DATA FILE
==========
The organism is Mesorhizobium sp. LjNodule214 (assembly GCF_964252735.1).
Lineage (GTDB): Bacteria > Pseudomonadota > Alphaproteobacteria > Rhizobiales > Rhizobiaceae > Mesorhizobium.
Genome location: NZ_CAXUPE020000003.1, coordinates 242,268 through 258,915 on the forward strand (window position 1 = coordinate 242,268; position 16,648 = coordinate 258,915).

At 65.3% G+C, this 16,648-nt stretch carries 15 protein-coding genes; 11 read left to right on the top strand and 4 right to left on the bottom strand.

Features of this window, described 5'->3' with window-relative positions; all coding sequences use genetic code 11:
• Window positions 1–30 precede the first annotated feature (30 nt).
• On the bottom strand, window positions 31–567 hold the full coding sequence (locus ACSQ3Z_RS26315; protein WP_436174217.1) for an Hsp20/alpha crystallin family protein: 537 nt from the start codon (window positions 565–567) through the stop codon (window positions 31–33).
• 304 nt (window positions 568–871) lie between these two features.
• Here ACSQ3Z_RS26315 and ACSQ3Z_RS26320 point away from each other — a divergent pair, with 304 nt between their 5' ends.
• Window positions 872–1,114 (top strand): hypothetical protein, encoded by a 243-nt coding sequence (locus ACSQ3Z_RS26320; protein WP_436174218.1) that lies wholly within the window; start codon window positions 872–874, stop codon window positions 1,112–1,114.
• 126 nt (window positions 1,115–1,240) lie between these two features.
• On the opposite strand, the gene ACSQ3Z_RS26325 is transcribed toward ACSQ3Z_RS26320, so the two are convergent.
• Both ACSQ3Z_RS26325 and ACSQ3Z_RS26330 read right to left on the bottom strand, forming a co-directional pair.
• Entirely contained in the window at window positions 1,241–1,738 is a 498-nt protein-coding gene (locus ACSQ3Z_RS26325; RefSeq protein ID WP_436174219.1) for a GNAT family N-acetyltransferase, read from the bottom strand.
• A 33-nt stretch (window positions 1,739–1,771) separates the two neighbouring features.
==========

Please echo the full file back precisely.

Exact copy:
The organism is Mesorhizobium sp. LjNodule214 (assembly GCF_964252735.1).
Lineage (GTDB): Bacteria > Pseudomonadota > Alphaproteobacteria > Rhizobiales > Rhizobiaceae > Mesorhizobium.
Genome location: NZ_CAXUPE020000003.1, coordinates 242,268 through 258,915 on the forward strand (window position 1 = coordinate 242,268; position 16,648 = coordinate 258,915).

At 65.3% G+C, this 16,648-nt stretch carries 15 protein-coding genes; 11 read left to right on the top strand and 4 right to left on the bottom strand.

Features of this window, described 5'->3' with window-relative positions; all coding sequences use genetic code 11:
• Window positions 1–30 precede the first annotated feature (30 nt).
• On the bottom strand, window positions 31–567 hold the full coding sequence (locus ACSQ3Z_RS26315; protein WP_436174217.1) for an Hsp20/alpha crystallin family protein: 537 nt from the start codon (window positions 565–567) through the stop codon (window positions 31–33).
• 304 nt (window positions 568–871) lie between these two features.
• Here ACSQ3Z_RS26315 and ACSQ3Z_RS26320 point away from each other — a divergent pair, with 304 nt between their 5' ends.
• Window positions 872–1,114 (top strand): hypothetical protein, encoded by a 243-nt coding sequence (locus ACSQ3Z_RS26320; protein WP_436174218.1) that lies wholly within the window; start codon window positions 872–874, stop codon window positions 1,112–1,114.
• 126 nt (window positions 1,115–1,240) lie between these two features.
• On the opposite strand, the gene ACSQ3Z_RS26325 is transcribed toward ACSQ3Z_RS26320, so the two are convergent.
• Both ACSQ3Z_RS26325 and ACSQ3Z_RS26330 read right to left on the bottom strand, forming a co-directional pair.
• Entirely contained in the window at window positions 1,241–1,738 is a 498-nt protein-coding gene (locus ACSQ3Z_RS26325; RefSeq protein ID WP_436174219.1) for a GNAT family N-acetyltransferase, read from the bottom strand.
• A 33-nt stretch (window positions 1,739–1,771) separates the two neighbouring features.